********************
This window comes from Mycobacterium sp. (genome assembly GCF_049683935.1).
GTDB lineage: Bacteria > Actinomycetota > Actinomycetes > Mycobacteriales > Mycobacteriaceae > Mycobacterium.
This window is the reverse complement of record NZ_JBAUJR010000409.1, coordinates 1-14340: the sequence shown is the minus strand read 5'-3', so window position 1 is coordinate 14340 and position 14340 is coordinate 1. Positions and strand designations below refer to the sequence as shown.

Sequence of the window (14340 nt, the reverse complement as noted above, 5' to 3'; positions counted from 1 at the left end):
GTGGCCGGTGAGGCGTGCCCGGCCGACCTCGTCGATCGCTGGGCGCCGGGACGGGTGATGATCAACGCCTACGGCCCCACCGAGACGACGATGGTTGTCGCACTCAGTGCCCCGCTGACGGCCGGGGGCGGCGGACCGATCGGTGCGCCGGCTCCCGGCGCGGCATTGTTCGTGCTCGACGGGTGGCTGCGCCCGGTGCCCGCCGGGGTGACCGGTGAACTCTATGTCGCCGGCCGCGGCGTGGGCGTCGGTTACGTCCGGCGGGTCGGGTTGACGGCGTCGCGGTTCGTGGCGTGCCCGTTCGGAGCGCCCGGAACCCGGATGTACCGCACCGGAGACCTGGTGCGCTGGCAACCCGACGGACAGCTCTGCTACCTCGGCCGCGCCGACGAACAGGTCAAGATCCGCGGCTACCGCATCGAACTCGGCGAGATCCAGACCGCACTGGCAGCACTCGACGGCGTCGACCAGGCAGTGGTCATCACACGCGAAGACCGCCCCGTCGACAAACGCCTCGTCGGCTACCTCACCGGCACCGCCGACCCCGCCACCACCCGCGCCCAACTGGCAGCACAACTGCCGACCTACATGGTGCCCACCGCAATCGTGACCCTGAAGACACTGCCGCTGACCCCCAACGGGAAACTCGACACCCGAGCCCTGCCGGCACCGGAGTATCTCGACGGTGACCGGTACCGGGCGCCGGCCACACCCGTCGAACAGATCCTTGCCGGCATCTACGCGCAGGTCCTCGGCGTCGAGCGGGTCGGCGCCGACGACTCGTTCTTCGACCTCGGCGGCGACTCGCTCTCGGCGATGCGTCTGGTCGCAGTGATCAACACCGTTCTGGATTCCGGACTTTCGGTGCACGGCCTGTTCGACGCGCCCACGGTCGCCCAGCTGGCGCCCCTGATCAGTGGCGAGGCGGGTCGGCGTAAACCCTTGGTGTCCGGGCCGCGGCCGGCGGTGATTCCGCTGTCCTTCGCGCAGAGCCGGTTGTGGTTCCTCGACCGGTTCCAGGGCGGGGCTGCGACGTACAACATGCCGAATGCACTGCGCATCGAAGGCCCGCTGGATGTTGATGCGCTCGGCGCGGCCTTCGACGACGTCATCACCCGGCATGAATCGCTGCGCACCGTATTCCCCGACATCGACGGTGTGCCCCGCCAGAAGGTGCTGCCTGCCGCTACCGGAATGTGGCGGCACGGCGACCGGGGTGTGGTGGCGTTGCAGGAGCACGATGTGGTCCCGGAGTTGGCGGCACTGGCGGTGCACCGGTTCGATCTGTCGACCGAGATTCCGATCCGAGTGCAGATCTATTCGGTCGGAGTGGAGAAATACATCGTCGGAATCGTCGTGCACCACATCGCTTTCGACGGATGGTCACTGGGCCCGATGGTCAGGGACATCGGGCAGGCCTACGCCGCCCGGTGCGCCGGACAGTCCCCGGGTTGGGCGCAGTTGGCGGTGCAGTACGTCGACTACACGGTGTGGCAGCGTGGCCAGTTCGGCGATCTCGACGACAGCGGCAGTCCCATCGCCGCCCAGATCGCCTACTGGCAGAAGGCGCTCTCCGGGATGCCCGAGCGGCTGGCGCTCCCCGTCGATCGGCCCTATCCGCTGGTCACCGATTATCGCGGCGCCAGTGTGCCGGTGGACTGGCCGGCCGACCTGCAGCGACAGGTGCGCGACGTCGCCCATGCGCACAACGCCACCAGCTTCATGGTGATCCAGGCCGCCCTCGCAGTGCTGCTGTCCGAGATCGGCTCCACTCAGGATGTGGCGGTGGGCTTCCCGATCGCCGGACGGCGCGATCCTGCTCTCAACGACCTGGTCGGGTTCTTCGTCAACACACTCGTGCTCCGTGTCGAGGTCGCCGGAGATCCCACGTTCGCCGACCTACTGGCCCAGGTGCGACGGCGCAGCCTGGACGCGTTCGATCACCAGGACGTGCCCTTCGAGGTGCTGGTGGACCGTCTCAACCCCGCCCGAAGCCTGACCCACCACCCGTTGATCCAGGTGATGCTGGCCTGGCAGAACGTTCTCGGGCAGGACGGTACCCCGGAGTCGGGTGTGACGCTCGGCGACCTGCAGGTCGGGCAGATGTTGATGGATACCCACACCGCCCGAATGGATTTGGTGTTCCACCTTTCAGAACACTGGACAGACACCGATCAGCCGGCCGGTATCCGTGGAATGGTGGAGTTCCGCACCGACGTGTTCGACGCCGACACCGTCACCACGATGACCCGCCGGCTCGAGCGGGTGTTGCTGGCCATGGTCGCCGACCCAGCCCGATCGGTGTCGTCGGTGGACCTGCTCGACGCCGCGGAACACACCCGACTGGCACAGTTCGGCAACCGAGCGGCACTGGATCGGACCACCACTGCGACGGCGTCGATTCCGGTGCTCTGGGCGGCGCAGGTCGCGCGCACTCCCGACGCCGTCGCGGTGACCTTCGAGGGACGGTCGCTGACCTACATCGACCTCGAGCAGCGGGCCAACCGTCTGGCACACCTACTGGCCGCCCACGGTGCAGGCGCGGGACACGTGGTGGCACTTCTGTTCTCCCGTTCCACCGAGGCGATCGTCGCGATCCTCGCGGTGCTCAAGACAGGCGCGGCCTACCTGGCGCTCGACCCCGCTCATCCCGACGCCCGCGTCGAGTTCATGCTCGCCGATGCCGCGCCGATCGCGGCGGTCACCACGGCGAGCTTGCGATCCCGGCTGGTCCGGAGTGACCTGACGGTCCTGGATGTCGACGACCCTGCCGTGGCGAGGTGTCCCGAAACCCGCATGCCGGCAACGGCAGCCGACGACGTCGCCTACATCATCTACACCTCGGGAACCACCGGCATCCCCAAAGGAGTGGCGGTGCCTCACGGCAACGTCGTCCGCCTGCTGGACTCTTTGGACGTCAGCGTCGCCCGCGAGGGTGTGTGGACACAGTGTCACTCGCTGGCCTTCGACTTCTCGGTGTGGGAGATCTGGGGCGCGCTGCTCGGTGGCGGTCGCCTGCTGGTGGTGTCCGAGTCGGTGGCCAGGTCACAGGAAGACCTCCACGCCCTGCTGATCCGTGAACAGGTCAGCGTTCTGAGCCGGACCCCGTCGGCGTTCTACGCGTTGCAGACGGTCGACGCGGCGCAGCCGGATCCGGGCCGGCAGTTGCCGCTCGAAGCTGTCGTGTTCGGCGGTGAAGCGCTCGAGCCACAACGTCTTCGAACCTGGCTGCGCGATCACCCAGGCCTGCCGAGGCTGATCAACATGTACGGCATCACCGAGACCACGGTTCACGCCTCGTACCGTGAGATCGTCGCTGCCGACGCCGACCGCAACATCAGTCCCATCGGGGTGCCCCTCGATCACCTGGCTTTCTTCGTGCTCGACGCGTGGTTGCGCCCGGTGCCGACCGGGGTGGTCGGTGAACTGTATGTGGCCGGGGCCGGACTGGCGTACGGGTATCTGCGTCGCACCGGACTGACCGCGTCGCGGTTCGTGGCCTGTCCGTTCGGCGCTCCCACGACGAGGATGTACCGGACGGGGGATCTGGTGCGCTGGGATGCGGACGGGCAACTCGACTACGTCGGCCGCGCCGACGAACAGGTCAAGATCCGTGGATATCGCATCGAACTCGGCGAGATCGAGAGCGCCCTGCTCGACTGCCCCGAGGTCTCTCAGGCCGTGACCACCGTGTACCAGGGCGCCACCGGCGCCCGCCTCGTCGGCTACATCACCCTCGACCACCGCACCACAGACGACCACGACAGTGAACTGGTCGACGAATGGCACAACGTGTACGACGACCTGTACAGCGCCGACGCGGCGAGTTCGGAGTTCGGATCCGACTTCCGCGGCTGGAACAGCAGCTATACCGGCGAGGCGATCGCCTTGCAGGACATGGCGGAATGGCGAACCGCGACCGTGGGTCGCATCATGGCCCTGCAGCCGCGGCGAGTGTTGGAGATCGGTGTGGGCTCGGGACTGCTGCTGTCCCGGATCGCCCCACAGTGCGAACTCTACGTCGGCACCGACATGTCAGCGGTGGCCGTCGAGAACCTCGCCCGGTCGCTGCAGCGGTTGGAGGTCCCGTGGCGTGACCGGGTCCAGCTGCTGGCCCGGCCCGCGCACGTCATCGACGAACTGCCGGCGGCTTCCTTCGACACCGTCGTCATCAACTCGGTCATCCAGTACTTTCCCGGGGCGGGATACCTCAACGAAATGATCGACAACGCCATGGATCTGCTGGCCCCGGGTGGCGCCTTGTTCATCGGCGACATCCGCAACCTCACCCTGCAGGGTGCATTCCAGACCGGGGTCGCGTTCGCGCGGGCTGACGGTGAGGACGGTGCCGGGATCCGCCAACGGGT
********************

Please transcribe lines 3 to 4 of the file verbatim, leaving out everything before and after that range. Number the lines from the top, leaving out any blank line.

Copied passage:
This window is the reverse complement of record NZ_JBAUJR010000409.1, coordinates 1-14340: the sequence shown is the minus strand read 5'-3', so window position 1 is coordinate 14340 and position 14340 is coordinate 1. Positions and strand designations below refer to the sequence as shown.

Sequence of the window (14340 nt, the reverse complement as noted above, 5' to 3'; positions counted from 1 at the left end):